Masculine Identity Essay

1347 Words 6 Pages
Katherine Allison
WS 300
Nov. 26, 2014

The theory of exclusively masculine identity forms a collectively accepted belief or idea of how males are supposed to go about their daily lives. Masculinity is an institutionally and socially prescribed role; however, males play an active part in defining and altering masculinity. For this reason, what is considered masculine varies geographically, culturally, as well as over time. Time and again, the majority of males tend to use language, work, sports, crime, sex, etc. to construct and reconstruct gender and masculinity. The idealized form of masculinity in a given place, time, and culture is intentionally used to connote the hegemony involved in the patriarchal system of gender relations. Moreover,
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Together these factors take an unprecedented toll on their mental and physical health. Society forms a collectively accepted belief or idea of how males are supposed to go about their daily lives. Males in college, generally ages 17- 23 are faced with the inevitable process of “coming of age,” shifting from boyhood to manhood. It is at this point in their lives that males are trying to live by the guidelines taught by society. The male gender role tends to exclude anything that could be construed as feminine, leading to a dichotomous construction of masculinity and femininity. For boys, gender role norms are more focused on highlighting traditionally masculine behaviors, which are rigidly enforced by both peers and parents. They are taught that a “masculine” man is the idealistic man. In other words they utilize their agency to reproduce masculinity. For example, the social construction adopted within a society, engrains the population with the accepted utilization of guns, fighting, sexual practices, daredevil behavior, physical strength , and financial wealth; all which are means of portraying ones masculinity. This can be very daunting for males because it is a façade, which must be illustrated …show more content…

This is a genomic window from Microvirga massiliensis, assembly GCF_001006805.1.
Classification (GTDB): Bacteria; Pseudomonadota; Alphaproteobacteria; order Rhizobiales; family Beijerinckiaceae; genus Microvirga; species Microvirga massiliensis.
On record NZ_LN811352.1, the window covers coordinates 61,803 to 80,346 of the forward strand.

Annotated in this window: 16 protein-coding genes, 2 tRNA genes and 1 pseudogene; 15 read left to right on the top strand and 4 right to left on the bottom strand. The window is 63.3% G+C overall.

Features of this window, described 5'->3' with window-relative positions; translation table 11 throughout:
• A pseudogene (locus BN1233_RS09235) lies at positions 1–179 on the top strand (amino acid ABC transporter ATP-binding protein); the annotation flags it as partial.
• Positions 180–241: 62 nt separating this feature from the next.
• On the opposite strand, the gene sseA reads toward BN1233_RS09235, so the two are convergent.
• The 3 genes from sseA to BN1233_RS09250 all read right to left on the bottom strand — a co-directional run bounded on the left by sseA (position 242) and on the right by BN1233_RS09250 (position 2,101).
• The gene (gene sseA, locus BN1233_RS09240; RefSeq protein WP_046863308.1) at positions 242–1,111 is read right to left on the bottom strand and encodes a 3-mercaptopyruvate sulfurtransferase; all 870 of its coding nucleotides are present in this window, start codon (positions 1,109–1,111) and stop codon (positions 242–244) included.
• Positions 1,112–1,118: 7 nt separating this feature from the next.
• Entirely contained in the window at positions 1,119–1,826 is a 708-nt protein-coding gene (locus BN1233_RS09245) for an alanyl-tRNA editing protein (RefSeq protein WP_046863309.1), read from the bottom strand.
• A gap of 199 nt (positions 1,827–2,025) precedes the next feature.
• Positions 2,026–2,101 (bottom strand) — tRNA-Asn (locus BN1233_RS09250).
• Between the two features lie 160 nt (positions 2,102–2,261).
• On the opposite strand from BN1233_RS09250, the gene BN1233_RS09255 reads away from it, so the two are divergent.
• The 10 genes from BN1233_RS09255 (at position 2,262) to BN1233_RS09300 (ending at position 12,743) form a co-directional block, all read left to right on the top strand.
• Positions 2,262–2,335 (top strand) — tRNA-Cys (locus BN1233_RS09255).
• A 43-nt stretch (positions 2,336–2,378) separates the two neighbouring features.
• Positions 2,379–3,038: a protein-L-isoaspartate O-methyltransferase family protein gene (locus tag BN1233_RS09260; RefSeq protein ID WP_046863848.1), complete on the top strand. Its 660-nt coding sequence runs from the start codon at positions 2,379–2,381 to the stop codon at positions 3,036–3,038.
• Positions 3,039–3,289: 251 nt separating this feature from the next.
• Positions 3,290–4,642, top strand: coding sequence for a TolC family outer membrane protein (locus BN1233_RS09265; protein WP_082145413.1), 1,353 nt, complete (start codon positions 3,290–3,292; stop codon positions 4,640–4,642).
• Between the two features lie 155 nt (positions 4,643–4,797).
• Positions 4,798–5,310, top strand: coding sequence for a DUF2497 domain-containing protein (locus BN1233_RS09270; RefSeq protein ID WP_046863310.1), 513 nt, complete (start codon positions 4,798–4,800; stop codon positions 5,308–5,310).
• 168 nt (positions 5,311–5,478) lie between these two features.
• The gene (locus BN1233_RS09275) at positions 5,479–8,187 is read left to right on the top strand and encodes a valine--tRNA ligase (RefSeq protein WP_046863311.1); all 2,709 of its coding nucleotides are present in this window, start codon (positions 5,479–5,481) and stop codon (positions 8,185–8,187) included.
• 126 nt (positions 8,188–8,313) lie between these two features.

In addition to the constant effort to maintain a harden shell of “Manliness,” males in college are also competing with their peers academically. Students in college are under tremendous pressure to pick the right major as well as undergoing the worry and pressure to produce top grades. Parents, media, and society convince college students that the only way to insure a good job and ability to be the primary breadwinner in the future is to meet these demands. These reminders of these demands are everywhere, especially for males who live on campus or with fellow students. This makes it literally impossible to escape these added stressors, which coincidentally impact their mental health and how they go about their day to day lives. Like previously discussed, these constant stressors lead to unhealthy practices and behaviors, causing further mental and physical health problems later on down the road. This is reflected in Gennevieve Creighton’s “Theorizing masculinities and men’s health,” which discusses a growing concern about men’s poor health outcomes. “For example, the top five causes of morality contributing to the excess years of life lost for western men versus women are cardiovascular disease, suicide, motor vehicle accidents, infectious diseases (most often HIV) and liver disease (most often secondary to alcohol

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